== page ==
ff. 262-300, Prayers on the Life and Passion of Christ, “Dese ghebede ende oefeninghe sijn van die gheboerten ende levene ende passie ons heren ihesu xrpisti.  Ghebenedijt ende gheloeft si di hemelsche vader uwer ewigher minnen daer gi ons mede gheminnet hebt.  Ghebenedijt ende gheloeft si di hemelsche vader al uwer goede ende al uwer gaeven …” (a narrative review of the Life and Passion of Christ, beginning with the Incarnation and extending through the Resurrection and the Last Judgment, in 70 prayers, most beginning either “O heer ihesu xpisti …” or “O maria weerde moeder ons heren …”, rubricated for recitation at the canonical hours, None (f. 289), Vespers (f. 292v), and Compline (f. 293v), ff. 300v-301v ruled, otherwise blank;

ff. 302-369v, Manual of Saint Augustine, “Hier beghint sunte augustijns hantboec dat eerste capittel is vander scouwinghe ons heren ihesu xpristi” (ed. J. J. A. Lub, Sinte Augustijns Hantboec:  de Middelnederlandse vertalingen van het aan Augustinus toegeschreven Manuale, 2 vols., Assen, 1962);

ff. 370-372v, Prayer to Christ and hymn of Saint Michael, followed (f. 372v) by an added Dutch invocation to Mary and the Choir of Angels.

In addition to the standard sections of a Book of Hours, the expanded text in the present book includes lengthy Prayers on the Life and Passion of Christ, as well as the Manual of Saint Augustine, both unrecorded in any other Dutch Book of Hours.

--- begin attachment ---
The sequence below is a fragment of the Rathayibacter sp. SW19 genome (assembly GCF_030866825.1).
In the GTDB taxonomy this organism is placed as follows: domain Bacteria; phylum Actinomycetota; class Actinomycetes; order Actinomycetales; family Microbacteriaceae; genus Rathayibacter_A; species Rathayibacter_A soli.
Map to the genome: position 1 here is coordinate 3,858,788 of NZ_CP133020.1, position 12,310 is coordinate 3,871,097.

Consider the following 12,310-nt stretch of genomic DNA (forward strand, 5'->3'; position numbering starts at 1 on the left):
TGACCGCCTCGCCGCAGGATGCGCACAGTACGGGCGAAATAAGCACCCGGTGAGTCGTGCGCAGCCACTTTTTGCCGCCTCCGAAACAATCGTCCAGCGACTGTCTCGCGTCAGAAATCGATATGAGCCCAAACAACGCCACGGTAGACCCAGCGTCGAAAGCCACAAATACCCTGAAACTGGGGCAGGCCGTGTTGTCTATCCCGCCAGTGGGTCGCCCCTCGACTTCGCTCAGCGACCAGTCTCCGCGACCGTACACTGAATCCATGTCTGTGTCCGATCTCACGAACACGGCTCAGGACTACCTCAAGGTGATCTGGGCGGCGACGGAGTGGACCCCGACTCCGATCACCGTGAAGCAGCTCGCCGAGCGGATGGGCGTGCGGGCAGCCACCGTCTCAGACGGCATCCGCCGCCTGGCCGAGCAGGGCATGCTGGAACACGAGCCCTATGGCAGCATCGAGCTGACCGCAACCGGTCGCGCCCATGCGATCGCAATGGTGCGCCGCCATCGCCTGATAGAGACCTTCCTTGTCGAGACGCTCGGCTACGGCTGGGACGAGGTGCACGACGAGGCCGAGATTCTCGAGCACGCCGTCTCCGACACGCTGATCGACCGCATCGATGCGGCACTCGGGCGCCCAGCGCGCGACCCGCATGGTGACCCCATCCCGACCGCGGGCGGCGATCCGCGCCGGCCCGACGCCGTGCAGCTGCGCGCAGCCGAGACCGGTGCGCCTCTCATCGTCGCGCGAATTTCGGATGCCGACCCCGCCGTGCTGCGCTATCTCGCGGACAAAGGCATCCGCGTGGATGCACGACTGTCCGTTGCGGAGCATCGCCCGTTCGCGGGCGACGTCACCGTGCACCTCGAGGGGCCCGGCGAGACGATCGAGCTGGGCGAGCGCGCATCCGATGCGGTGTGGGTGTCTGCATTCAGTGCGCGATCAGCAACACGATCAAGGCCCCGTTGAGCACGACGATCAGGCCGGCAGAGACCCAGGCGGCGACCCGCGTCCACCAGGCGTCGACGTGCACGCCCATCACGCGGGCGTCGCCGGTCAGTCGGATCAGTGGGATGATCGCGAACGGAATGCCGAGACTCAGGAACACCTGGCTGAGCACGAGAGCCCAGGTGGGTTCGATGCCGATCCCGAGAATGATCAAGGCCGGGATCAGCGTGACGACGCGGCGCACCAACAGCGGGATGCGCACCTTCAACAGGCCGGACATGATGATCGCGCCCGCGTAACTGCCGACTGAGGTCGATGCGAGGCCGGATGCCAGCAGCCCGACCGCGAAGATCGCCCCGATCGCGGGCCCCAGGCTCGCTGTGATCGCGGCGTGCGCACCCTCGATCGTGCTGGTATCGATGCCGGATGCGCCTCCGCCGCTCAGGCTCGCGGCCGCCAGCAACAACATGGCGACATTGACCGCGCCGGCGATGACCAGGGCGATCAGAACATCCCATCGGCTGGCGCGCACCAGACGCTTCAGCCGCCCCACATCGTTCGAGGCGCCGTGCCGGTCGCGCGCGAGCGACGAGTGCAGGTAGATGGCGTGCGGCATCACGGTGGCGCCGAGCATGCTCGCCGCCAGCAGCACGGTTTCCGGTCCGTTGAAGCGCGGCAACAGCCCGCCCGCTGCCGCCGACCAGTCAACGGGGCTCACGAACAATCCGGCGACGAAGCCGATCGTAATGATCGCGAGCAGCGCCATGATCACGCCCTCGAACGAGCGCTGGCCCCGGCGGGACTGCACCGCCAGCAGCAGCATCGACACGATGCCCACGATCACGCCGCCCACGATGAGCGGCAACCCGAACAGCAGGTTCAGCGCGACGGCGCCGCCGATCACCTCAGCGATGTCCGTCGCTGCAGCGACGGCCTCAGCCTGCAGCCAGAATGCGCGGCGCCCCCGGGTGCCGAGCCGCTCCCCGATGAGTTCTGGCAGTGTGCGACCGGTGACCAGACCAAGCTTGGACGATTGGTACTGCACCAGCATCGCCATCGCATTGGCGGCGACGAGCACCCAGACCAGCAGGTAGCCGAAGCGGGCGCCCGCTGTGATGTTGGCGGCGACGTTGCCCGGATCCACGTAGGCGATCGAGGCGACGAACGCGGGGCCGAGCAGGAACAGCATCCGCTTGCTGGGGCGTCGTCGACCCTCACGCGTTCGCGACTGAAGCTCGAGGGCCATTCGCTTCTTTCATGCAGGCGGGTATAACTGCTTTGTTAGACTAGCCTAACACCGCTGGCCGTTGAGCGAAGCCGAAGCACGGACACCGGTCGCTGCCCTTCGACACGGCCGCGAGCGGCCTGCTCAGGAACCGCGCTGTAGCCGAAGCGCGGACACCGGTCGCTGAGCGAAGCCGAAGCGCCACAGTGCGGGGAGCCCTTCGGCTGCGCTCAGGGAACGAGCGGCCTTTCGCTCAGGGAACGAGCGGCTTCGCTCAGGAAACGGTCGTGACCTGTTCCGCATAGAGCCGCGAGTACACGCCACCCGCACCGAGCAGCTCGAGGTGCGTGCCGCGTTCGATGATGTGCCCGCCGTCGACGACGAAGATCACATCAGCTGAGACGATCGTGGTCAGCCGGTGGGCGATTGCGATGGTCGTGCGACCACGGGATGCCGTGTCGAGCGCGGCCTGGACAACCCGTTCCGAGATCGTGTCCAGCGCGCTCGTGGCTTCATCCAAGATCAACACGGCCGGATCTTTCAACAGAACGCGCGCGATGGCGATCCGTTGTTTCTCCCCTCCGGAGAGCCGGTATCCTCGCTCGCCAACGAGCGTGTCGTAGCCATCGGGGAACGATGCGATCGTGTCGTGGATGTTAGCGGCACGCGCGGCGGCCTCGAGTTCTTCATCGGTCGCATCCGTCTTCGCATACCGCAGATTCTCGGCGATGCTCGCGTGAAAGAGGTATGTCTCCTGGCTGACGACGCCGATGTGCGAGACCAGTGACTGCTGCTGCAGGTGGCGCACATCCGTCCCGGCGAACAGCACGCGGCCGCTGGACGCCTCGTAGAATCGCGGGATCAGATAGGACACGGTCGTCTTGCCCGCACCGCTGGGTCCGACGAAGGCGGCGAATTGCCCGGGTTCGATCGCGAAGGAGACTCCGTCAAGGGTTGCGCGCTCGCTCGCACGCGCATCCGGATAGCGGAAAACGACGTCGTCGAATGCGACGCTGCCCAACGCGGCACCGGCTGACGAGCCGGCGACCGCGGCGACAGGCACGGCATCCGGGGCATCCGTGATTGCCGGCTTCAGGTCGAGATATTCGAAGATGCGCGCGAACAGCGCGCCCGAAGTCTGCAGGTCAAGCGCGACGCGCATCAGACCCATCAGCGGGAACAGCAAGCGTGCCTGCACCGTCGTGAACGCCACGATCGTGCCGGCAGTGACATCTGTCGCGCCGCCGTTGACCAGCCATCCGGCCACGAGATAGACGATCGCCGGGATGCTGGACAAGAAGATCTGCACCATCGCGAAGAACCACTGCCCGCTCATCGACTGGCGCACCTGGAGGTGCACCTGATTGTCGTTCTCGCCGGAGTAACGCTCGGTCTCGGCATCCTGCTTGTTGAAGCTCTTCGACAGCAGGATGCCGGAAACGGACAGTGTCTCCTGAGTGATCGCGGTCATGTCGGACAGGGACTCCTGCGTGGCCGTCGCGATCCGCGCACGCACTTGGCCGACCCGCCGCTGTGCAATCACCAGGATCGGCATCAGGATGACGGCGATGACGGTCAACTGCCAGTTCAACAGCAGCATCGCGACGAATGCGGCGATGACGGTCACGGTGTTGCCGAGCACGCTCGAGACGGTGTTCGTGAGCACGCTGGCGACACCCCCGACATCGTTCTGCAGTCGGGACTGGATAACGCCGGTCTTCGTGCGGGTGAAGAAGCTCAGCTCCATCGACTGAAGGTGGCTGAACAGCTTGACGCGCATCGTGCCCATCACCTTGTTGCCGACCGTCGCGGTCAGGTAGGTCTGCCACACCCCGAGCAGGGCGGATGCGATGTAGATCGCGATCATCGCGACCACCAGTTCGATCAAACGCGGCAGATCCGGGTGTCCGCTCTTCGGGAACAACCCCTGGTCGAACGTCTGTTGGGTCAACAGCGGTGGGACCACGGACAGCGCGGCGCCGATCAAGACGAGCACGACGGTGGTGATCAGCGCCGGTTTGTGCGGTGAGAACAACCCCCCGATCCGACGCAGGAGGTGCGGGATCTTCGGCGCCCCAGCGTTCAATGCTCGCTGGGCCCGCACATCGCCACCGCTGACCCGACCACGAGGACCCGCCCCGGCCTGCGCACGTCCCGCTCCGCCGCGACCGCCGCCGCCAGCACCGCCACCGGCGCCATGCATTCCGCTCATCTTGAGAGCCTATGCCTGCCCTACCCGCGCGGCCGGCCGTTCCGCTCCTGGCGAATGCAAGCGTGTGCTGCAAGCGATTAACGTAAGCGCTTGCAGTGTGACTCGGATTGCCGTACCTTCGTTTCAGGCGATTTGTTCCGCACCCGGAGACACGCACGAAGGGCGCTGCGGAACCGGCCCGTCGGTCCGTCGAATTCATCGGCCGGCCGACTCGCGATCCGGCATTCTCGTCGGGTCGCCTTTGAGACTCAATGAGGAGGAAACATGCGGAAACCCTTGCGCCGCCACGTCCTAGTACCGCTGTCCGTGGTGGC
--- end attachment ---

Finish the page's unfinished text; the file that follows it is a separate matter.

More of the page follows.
ILLUSTRATION

f. 13v, Annunciation;

f. 60v, David in Penitence;

f. 85v, Mass of St. Gregory, with souls in Purgatory at the base of the altar;

f. 90v, Crucifixion, with a pelican in her piety in the lower margin (piercing its breast to feed its young);

f. 157v, Pentecost;

f. 174v, Christ among the Doctors;

f. 203v, Last Judgment.

This is a most unusual manuscript in clean, fresh condition. It includes seven miniatures by an exceedingly rare and highly accomplished Dutch illuminator, the Assumption Master. The Assumption Master is named after the spectacular miniature of the Assumption of the Virgin he painted in the Breviary of Beatrijs van Assendelft (Utrecht, Rijksmuseum Het Catharijneconvent, MS 0KM 3).  In the exhibition of Dutch manuscript illumination, the authors described this manuscript as “the most prestigious extant Northern Netherlandish manuscript dating from the last quarter of the fifteenth century.” (Defoer, 1990).